Inventive and fun, with well-written, wisecracking and well-grounded characters.
Mina Seymour works as a secretary for an esteemed, reclusive archeologist. One day, the gruff, blustery Highland Lord Stephen MacAlisdair bursts in to speak to her boss, leaving her suspicious about his intentions and manner. She decides to learn about him and finds out more than she bargains for when he turns into a dragon in front of her. Before she can say, ‘Oops!’ she finds herself drawn into her secret and into helping him (and her boss) track down an old enemy.
I’ve had enough of books with headstrong, take it into their own hands heroines who blunder and have to be rescued from themselves. Mina could take care of herself, thank you very much. I liked her a lot, for having a good head on her shoulders and for having what I felt were realistic and practical reactions to things that happened to her.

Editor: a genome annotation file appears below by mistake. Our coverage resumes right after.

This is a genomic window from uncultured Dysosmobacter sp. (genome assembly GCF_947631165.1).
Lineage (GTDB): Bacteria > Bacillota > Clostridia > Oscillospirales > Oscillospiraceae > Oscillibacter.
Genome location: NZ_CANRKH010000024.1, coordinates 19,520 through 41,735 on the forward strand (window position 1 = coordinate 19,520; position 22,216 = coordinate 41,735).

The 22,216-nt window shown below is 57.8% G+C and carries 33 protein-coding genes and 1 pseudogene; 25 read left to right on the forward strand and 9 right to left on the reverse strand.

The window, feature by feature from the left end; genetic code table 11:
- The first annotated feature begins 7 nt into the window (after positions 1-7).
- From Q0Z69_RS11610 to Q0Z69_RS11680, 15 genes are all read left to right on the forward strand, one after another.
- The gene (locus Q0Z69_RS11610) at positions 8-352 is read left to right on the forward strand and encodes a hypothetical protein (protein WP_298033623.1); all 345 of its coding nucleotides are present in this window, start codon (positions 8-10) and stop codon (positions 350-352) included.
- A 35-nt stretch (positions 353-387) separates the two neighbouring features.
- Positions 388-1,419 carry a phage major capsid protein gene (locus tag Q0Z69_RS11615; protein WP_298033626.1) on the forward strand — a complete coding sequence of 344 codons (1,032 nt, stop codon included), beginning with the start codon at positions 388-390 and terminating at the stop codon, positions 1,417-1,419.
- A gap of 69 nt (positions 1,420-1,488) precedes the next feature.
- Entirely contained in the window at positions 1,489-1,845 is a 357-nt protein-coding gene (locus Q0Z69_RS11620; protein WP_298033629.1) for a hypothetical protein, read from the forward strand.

For example, she didn’t impulsively run into danger to find out what was going on. She never went without someone who could handle a situation if it went south. She knew when to run away and when to hide. She played to her own strengths and she and Stephen complimented each other well.
The dragon lore was well explained and inventive. It fit well with Victorian London, and Stephen didn’t use being a dragon as an excuse to be a thug! Bonus came in the form of his witty, bantery brother who is getting his own book, I hope.
Yay or nay?
I enjoyed this book! It was inventive and fun, and both characters were well-written, wisecracking and well-grounded. Looking forward to the next one. (I promptly went out and bought Isabel Cooper’s backlist, too.)
Who might enjoy it: Readers who enjoy an inventive twist on what could have been a familiar setting
Who might not enjoy it: Readers who like a needy heroine